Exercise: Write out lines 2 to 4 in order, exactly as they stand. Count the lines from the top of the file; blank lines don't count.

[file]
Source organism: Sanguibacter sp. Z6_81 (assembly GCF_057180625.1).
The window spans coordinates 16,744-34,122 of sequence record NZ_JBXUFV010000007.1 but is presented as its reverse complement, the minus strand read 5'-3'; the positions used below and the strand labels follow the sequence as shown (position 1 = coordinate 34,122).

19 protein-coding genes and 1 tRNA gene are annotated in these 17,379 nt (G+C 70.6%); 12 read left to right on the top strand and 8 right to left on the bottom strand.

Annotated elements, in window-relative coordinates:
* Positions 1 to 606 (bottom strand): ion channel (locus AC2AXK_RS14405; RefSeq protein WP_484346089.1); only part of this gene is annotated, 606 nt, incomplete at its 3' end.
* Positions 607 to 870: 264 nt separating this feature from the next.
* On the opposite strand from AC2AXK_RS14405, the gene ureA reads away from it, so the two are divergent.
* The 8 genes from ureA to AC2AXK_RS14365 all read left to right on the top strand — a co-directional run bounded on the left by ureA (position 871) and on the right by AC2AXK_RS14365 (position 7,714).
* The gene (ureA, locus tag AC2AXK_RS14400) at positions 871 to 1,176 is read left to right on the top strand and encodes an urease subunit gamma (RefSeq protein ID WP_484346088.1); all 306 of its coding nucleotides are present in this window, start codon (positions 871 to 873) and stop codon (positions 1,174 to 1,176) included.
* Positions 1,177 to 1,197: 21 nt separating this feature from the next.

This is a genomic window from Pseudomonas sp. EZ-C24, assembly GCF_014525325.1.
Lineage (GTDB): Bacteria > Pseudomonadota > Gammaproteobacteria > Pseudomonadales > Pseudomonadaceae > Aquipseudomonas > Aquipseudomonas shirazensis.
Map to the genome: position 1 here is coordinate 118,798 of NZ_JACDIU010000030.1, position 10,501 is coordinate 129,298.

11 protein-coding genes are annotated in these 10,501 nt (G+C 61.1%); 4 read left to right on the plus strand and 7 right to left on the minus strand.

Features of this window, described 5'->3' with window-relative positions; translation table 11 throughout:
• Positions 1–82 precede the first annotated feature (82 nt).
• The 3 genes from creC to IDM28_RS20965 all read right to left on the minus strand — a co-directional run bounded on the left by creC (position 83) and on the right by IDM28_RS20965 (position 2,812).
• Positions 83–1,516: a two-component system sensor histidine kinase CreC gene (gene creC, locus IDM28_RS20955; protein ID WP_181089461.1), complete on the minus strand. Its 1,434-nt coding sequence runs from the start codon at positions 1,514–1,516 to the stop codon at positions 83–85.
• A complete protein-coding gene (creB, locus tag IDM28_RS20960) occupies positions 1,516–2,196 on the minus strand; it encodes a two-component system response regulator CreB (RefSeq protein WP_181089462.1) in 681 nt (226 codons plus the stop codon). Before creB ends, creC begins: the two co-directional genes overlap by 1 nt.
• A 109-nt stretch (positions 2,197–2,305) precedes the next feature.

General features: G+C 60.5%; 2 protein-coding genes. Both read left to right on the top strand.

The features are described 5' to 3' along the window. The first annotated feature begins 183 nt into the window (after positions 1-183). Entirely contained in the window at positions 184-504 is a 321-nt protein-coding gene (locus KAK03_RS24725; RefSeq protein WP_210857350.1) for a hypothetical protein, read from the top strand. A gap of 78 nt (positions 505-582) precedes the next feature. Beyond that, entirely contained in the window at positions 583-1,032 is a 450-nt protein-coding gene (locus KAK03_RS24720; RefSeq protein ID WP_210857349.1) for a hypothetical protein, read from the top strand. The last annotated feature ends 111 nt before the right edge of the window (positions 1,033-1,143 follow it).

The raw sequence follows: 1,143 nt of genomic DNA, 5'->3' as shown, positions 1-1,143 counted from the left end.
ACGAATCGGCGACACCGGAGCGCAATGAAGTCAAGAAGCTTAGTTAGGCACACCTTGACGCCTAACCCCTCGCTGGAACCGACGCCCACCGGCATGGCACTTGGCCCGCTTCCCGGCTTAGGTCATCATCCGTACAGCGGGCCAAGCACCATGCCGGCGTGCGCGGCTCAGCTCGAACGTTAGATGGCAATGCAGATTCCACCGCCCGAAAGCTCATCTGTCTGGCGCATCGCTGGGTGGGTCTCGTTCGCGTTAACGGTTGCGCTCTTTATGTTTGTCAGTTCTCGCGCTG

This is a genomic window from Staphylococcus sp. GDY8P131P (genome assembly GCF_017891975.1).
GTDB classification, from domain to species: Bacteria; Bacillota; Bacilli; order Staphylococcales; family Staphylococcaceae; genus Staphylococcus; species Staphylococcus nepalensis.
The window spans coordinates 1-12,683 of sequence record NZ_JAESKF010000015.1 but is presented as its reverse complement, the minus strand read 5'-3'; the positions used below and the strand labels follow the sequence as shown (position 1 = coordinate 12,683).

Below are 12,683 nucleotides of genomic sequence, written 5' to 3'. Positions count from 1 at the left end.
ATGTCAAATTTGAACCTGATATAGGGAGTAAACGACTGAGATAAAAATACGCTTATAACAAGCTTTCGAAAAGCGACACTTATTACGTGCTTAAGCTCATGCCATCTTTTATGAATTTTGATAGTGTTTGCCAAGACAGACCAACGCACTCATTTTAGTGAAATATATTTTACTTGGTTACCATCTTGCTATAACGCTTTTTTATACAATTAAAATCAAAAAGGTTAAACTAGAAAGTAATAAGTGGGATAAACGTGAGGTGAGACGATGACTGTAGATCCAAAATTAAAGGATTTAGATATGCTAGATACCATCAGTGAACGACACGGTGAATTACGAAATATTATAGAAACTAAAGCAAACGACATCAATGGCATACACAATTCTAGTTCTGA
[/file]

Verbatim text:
The window spans coordinates 16,744-34,122 of sequence record NZ_JBXUFV010000007.1 but is presented as its reverse complement, the minus strand read 5'-3'; the positions used below and the strand labels follow the sequence as shown (position 1 = coordinate 34,122).

19 protein-coding genes and 1 tRNA gene are annotated in these 17,379 nt (G+C 70.6%); 12 read left to right on the top strand and 8 right to left on the bottom strand.

Annotated elements, in window-relative coordinates: